Marjorie Barstow


American Master of the Alexander Technique

Author Quotes

Marj: "Why aren't you moving?" Pupil: "I thought about not stopping my head." Marj: "There's that negative thought--that's why you stiffened. That's why I let you talk--you give yourselves away."

Thinking and moving are the same thing--don't wait for perfection.

Your sensory mechanism becomes more and more reliable but you trust your thinking first.

How we get ourselves into this mess I don't know; but this is a way to get out.

Maybe he was pulling his head back a little--but he got a little improvement.

Up is not a position.

You've got so many "nots" you'll never undo yourself!

I am not making a mechanical person out of them: I want my students to know what I am doing; know how they experience it; talk it over with them.

My job is to help make you sensitive. What you do with your sensitivity is your own business.

What are you waiting for? You're setting your head and waiting to get a right position.

I don't know why you are pushing there? You've got some kind of idea--let's see what your idea is.

Nothing will move if you don't engage their mind.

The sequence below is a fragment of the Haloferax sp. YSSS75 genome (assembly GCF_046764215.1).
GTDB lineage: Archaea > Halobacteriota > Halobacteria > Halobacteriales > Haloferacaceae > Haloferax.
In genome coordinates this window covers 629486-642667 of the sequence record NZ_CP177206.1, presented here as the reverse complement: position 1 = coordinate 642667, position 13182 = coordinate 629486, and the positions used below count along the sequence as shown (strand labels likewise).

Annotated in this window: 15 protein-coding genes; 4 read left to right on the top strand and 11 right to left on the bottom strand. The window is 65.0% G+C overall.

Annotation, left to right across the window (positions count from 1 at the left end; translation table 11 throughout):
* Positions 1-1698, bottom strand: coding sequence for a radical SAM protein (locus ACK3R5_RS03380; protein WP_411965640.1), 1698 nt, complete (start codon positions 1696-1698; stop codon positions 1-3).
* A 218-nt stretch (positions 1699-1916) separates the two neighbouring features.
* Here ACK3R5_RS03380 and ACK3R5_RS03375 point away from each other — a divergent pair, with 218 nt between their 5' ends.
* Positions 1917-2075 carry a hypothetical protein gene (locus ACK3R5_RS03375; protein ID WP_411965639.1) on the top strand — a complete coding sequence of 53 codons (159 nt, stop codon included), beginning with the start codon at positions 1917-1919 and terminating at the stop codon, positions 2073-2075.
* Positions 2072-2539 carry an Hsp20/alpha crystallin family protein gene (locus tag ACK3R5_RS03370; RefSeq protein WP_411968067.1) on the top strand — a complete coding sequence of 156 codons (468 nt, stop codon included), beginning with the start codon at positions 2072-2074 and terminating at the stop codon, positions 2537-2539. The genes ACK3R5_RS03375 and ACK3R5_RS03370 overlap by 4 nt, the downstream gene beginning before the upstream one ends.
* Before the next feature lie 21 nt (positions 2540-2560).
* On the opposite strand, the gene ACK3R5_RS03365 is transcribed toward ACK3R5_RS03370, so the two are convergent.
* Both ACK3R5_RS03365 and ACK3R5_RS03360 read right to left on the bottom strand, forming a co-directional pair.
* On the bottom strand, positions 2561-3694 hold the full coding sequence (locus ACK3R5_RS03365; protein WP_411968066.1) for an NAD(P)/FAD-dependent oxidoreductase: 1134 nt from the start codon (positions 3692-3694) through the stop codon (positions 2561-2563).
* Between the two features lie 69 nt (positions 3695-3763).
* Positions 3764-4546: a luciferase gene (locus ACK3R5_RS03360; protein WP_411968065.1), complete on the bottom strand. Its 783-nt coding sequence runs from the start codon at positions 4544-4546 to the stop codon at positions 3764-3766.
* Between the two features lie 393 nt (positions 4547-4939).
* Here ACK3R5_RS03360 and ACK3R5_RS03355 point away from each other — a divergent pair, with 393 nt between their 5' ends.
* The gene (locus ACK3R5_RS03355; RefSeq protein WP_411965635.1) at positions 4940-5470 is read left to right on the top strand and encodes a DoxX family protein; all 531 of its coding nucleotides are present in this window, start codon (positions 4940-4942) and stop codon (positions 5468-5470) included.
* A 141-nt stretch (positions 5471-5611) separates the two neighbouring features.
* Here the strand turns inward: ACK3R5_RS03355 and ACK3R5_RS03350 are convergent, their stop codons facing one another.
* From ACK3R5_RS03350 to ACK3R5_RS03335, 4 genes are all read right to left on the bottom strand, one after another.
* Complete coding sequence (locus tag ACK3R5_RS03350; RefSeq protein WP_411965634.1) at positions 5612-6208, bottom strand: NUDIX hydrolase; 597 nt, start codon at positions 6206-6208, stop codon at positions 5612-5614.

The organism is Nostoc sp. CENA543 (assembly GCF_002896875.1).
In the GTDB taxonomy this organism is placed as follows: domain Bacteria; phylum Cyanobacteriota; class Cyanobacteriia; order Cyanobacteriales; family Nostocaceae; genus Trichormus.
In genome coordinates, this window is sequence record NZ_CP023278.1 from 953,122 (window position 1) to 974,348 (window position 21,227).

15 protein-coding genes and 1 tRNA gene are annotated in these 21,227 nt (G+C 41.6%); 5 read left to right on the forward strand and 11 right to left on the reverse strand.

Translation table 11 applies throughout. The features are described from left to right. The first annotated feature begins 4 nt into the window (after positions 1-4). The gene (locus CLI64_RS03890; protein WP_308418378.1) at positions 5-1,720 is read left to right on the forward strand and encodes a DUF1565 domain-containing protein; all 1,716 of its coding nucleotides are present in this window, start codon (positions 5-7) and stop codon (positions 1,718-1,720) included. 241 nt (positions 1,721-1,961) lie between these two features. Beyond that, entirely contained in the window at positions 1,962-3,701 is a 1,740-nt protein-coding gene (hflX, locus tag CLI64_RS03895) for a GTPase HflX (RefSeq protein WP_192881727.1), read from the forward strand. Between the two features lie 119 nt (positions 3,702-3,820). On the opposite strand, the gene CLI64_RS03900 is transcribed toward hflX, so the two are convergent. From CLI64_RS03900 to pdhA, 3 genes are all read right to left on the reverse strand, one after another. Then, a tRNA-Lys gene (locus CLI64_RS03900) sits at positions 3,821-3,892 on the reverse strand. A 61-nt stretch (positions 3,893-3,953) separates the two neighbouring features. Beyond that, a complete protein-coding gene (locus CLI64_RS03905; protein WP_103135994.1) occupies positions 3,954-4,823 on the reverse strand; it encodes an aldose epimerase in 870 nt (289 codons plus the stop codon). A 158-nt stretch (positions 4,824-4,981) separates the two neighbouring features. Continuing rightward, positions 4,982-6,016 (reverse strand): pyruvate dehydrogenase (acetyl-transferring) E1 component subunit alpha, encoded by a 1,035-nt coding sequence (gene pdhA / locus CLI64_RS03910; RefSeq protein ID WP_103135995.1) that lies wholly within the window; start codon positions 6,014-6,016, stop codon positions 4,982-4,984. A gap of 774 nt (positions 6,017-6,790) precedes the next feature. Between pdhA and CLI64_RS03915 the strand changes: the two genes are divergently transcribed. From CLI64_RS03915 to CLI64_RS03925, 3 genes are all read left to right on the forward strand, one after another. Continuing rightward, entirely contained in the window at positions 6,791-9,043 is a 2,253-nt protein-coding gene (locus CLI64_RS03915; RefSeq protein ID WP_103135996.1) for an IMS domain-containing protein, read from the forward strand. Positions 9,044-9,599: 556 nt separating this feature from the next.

When I help her she relies on her feeling, because then her feelings are freedom and ease.

I don't let you take all that time before you start because you're trying to feel you're right and that's end-gaining.

Once the pupil sees it for himself, he can make the change without any trouble.

When you don't feel some stiffening or pressure, you don't know what to do.

I don't want you to have a picture--I want you to know you're doing it.

Our voices are talking to your thinking apparatus; our hands are talking to your sense of feeling.

When you give up--doesn't that mean you were looking for a position?

All you want is a little bit of nothing--but the trouble with all you people is that you all want something. And that something is your habit.

I don't work on the table. I think the Alexander Technique is about movement. I like to work with my pupils in their daily activities... I don't believe in giving lessons in silence because I want to know what my pupils are thinking. I am not making a mechanical person out of them: I want my student to know what I'm doing; know how they experience it; talk it over with them.

People love complicated things--but this is so simple, people think it's hard.

You are all trying to do something, and that something is your habit. All I want is to show you is a little bit of nothing.

All you'll get is the absence of what you had.

I wonder what would happen if, ever so delicately, you let your whole head move ever so slightly away from your body and immediately let your whole body follow?

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American Master of the Alexander Technique